Our language is often a very subtle window into our beliefs. If you are saying groveling, how are you thinking about your clients?
Thanks for the article. I’m learning to say no. It’s tough coz I sometimes feel that I’m leaving business on the table. But better good business than getting bad clients (and a bad reputation)
I like how you say no
1) if the client isn’t interested to answer your initial series of questions
2) if the client can’t fit into your calling schedule (this is brilliant!)
And your other three no during the call. Bookmarked this article and shared it! 🙂
Wow this is so logical, though counter intuitive initially. As a service based startup, we often make this mistake of being ready to do work at lower prices with clients who don’t value the project and later we are having to do that extra work to keep them interested in answer in our questions. This does help me understand a lot of things wrong with our process.
I am grateful to you for such a helpful article.
VALUE is the key word you used there.
I would always add that you need to make sure that you can eat, but in general you want to be working on things that people value.
I’d love to hear how you update your process.
Yeah Curtis, I will share with you probably during some time next week.
What do you do when a potential client passes all the “no” tests and becomes a client, but then takes _forever_ to produce their content or perform some other task that only they can perform? Anyone want to share their best practices on how to get that derailed client back on track so you can actually finish the project?
My contract says something along the lines of:
“if the client is two weeks late getting stuff then the project is billed in full. They can come back within 2 months to start it again, but it gets added back to the schedule as it fits. If they don’t come back in 2 months, it’s a new project.”
Clearly there are exceptions. I had a client who had their wife die. I told them to forget about everything for a year. When I reached back out to them in a year they said they needed 6 more months. Then we finished the project in a timely fashion under the original terms.
“NO” is decent but only once you have a lot (of work) on hands. When I started – and I started in a small town – there weren’t lot of design related works. So, I had to say “Yes” for every project even when I didn’t like the concept/work type at all or the pay was at lower ends. Even after these 7 years of saying lots of YES and NO(s), I have not been able to differentiate between the cases I should say NO or YES. This post does give me some good insights. But I still think it’s very important to tell “NO”, only if you mean it. In my personal opinions, this may increase your sales for time being – but may cause you loose your credibility in the market.
I think I can answer this for you as I am in the same position, having been made redundant at work and starting out with nothing (WITH bills to pay)!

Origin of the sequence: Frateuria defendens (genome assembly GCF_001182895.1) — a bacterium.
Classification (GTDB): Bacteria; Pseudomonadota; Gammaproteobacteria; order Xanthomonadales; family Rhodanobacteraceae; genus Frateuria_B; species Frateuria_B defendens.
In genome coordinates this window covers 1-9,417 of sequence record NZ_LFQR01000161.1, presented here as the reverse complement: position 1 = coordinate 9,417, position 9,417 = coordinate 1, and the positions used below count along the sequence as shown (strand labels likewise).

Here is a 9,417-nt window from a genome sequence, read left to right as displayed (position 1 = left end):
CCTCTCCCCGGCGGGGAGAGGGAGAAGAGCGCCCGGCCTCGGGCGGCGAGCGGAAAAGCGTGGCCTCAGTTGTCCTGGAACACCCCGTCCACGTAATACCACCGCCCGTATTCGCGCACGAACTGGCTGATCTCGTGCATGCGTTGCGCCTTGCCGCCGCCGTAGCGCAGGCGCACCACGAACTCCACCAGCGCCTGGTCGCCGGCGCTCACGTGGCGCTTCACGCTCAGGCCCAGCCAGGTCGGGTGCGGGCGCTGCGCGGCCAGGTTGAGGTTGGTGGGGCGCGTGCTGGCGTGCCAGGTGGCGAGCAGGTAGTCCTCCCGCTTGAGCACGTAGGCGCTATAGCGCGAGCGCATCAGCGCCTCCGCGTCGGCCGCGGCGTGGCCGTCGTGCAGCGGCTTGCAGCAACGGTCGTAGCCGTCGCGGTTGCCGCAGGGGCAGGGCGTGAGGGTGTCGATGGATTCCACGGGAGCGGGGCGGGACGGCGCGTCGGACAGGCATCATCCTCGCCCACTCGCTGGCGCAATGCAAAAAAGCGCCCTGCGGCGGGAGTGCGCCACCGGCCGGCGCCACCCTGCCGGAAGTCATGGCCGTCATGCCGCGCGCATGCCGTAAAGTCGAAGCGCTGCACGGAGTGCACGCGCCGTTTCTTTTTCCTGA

Always remember this: You are NOT Paid for your time, you are paid for your value and this is the perception that you must convey to your potential suitors when striking a deal.
You’d be surprised at how many people come back to you after you say no to them. They aren’t used to it and if they are lowballing you, that means they will try to get it cheaper somewhere else. Let them, because they will finally realise “you get what you pay for”, then your value shoots up. “oh, this guy must be good.” Part of getting new contract/business is building a pipeline. Something that will continuously bring in future business.
Sure, you need something now and if you keep on looking and hunting, something will drop in your lap…even for the short term. Then suddenly, people get back to you “Do you remember our last conversation? I’d like to talk to you about something.”
Saying no now, paves the way for your future.
Excellent article. It is correct that when you say No to a client, they think again that why this person has rejected my offer, which means that he is really an expert in the field and he does not have much time for the work and they will reconsider you for the work. 😉
My favourite question to a prospective customer is always “Why do you need a website”?
The facial expressions you get in response are priceless! But, having been asking customers that question for over 14 years it still tells you most about your prospective customer.
Have they planned how they are going to grow their business or do they think that a new site will solve all their problems?
Have they thought about keeping content and products up to date?
The ones that have are the ones you need.
Well said. I have sticked with my philosophy of working within minimum ballpark, not using premium theme etc.
In turn I have got good quality clients, very understanding and cooperative and easy to work with.
This had helped my productivity as well as quality of end result i deliver, due to the trust built up.